Should you store your estate planning documents in a safe deposit box?

Written by Stephanie Watkins, Estate Planning Paralegal

For years legal professionals have advised their clients to store their estate planning documents in a safe deposit box. Safe deposit boxes have always been one of the best document storage solutions: the documents are kept safe from theft or fire and when the lessee of the box is deceased, the proper parties have ease of access to the decedent’s will. That may be changing.

Arizona statute states that once a safe deposit box lessee dies, the box “may be opened by two employees of the lessor [e.g., bank] in the presence of any person claiming to be interested in the contents”. The employees may remove any testamentary documents and give them to any person named in the documents as executor.  Because the statute uses the word “may” rather than “shall”, the final decision of whether to allow access to the safe deposit box is up to the bank and, unfortunately, some banks have a policy that is not in line with the statute.

A client we are assisting with a probate has a copy of his father’s will and his father told him before his recent death that the original is in his safe deposit box. Our client has taken the copy of the will to the bank, showing that he is the Personal Representative appointed in the will, but the bank is requiring our client to wait more than 30 days to access the safe deposit box. In the meantime, our client’s father owned a rental property in Washington state that he fears has been taken over by squatters and he’s powerless to act on behalf of the estate until we can open the probate.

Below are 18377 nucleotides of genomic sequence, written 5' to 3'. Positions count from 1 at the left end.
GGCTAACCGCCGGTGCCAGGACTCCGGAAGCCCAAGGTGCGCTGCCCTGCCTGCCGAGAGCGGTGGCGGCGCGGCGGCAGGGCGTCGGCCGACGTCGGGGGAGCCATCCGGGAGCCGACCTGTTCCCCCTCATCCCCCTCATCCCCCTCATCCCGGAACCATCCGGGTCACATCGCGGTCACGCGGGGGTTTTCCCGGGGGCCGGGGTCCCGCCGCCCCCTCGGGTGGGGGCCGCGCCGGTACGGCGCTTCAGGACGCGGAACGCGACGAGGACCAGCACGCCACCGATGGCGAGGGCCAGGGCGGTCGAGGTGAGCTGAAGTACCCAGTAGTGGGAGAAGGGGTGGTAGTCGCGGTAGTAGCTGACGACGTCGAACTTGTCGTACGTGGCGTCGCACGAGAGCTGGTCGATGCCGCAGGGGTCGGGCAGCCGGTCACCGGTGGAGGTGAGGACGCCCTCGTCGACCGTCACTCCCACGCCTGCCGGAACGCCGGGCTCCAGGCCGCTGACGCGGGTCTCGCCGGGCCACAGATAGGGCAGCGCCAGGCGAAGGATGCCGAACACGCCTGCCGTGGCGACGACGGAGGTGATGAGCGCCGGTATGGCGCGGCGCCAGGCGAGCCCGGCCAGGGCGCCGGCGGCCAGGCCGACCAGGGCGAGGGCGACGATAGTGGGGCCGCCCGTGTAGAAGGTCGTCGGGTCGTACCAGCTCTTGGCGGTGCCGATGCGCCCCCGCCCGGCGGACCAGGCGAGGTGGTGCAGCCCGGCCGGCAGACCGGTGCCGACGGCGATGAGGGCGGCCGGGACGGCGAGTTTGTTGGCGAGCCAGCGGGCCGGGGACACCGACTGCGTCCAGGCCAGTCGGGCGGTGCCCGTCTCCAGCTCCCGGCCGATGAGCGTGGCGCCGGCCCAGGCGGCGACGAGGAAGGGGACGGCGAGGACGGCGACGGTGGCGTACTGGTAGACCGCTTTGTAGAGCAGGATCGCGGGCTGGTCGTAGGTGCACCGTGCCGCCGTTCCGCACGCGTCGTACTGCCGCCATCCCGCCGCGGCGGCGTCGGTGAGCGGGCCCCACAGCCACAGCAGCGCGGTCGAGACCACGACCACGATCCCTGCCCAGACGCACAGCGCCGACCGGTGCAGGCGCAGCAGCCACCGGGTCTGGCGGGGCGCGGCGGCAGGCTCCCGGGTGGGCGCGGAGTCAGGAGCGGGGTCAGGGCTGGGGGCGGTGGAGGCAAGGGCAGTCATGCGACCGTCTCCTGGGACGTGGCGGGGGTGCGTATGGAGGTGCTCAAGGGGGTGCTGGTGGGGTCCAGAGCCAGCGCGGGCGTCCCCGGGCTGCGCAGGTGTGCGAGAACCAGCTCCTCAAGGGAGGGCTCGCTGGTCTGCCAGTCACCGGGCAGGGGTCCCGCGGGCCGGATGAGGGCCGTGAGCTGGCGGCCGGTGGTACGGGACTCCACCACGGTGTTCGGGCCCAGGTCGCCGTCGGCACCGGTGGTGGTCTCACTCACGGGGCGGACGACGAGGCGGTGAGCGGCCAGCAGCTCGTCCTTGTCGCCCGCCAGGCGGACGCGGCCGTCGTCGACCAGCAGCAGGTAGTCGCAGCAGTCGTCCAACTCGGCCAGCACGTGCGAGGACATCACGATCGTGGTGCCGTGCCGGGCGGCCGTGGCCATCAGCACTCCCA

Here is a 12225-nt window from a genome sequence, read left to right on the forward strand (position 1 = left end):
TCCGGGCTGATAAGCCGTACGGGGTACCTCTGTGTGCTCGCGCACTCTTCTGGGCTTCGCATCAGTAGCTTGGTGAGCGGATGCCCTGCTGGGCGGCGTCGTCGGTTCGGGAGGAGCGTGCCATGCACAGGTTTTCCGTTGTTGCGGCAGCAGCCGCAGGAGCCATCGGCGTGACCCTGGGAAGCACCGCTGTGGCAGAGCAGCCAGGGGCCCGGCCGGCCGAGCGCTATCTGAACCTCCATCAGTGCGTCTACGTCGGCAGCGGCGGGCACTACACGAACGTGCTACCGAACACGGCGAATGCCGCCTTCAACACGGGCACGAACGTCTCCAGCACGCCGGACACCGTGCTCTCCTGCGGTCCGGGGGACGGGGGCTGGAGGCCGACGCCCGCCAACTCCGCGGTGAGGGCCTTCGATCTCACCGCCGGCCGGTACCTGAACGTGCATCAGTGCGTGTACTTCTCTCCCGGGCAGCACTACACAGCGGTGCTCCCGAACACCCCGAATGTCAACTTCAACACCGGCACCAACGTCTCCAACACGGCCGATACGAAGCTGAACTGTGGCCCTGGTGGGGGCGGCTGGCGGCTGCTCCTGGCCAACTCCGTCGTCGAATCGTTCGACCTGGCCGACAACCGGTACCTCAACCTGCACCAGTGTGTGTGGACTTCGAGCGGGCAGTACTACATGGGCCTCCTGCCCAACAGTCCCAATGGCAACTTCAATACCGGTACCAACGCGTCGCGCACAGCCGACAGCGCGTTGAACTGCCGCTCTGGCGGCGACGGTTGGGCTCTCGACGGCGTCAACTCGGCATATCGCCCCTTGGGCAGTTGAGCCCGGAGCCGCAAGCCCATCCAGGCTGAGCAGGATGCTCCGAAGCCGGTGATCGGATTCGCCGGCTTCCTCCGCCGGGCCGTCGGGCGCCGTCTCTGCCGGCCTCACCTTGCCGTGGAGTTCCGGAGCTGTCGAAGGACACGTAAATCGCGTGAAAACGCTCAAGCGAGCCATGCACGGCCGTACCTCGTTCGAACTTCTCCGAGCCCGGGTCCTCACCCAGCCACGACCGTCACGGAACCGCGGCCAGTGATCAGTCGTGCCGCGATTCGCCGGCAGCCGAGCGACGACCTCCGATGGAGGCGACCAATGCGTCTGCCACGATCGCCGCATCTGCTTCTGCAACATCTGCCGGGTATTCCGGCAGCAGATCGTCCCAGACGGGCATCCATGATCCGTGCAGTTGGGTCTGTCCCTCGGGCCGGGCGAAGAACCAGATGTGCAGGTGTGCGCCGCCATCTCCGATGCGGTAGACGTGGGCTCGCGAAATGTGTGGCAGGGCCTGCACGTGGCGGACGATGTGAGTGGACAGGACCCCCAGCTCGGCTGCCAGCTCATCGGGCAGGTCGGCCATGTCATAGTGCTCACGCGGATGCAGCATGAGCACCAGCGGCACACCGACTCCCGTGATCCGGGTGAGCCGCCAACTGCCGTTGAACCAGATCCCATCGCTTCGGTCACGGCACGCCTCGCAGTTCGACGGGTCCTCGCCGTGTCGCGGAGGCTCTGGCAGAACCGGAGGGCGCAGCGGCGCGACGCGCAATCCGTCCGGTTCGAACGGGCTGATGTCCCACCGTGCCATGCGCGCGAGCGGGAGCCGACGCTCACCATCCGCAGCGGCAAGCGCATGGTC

Safe deposit boxes work well when you want to store valuable personal property (jewelry, coins, etc.), but it might be better to store your will—and any other items or documents that require immediate access upon your death–in a safe in your home.